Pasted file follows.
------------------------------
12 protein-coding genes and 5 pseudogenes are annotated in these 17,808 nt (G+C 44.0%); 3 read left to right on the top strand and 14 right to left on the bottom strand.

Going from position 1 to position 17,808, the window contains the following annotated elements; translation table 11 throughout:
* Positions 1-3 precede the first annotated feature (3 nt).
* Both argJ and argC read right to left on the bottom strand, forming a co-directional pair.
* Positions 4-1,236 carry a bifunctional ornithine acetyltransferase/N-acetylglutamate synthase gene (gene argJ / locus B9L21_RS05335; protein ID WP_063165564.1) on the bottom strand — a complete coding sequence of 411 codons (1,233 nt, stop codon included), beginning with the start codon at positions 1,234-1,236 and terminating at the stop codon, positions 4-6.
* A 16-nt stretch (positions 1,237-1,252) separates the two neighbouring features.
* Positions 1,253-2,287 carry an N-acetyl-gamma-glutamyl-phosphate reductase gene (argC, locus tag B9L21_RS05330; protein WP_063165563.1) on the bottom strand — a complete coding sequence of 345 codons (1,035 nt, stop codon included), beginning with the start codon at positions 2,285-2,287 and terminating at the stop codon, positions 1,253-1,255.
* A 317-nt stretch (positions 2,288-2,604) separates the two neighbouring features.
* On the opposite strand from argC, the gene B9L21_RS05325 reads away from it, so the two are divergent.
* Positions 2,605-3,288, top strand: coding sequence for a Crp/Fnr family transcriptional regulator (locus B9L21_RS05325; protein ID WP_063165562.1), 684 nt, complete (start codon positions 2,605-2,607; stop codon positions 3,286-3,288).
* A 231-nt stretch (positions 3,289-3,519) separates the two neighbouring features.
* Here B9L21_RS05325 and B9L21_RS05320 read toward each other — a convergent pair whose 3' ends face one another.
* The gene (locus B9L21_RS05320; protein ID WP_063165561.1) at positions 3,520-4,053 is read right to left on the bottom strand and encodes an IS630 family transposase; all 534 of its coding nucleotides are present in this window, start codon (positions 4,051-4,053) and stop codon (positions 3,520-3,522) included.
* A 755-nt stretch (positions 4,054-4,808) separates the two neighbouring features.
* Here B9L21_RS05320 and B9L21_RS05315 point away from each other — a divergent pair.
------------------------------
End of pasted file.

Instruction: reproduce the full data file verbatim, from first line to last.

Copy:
12 protein-coding genes and 5 pseudogenes are annotated in these 17,808 nt (G+C 44.0%); 3 read left to right on the top strand and 14 right to left on the bottom strand.

Going from position 1 to position 17,808, the window contains the following annotated elements; translation table 11 throughout:
* Positions 1-3 precede the first annotated feature (3 nt).
* Both argJ and argC read right to left on the bottom strand, forming a co-directional pair.
* Positions 4-1,236 carry a bifunctional ornithine acetyltransferase/N-acetylglutamate synthase gene (gene argJ / locus B9L21_RS05335; protein ID WP_063165564.1) on the bottom strand — a complete coding sequence of 411 codons (1,233 nt, stop codon included), beginning with the start codon at positions 1,234-1,236 and terminating at the stop codon, positions 4-6.
* A 16-nt stretch (positions 1,237-1,252) separates the two neighbouring features.
* Positions 1,253-2,287 carry an N-acetyl-gamma-glutamyl-phosphate reductase gene (argC, locus tag B9L21_RS05330; protein WP_063165563.1) on the bottom strand — a complete coding sequence of 345 codons (1,035 nt, stop codon included), beginning with the start codon at positions 2,285-2,287 and terminating at the stop codon, positions 1,253-1,255.
* A 317-nt stretch (positions 2,288-2,604) separates the two neighbouring features.
* On the opposite strand from argC, the gene B9L21_RS05325 reads away from it, so the two are divergent.
* Positions 2,605-3,288, top strand: coding sequence for a Crp/Fnr family transcriptional regulator (locus B9L21_RS05325; protein ID WP_063165562.1), 684 nt, complete (start codon positions 2,605-2,607; stop codon positions 3,286-3,288).
* A 231-nt stretch (positions 3,289-3,519) separates the two neighbouring features.
* Here B9L21_RS05325 and B9L21_RS05320 read toward each other — a convergent pair whose 3' ends face one another.
* The gene (locus B9L21_RS05320; protein ID WP_063165561.1) at positions 3,520-4,053 is read right to left on the bottom strand and encodes an IS630 family transposase; all 534 of its coding nucleotides are present in this window, start codon (positions 4,051-4,053) and stop codon (positions 3,520-3,522) included.
* A 755-nt stretch (positions 4,054-4,808) separates the two neighbouring features.
* Here B9L21_RS05320 and B9L21_RS05315 point away from each other — a divergent pair.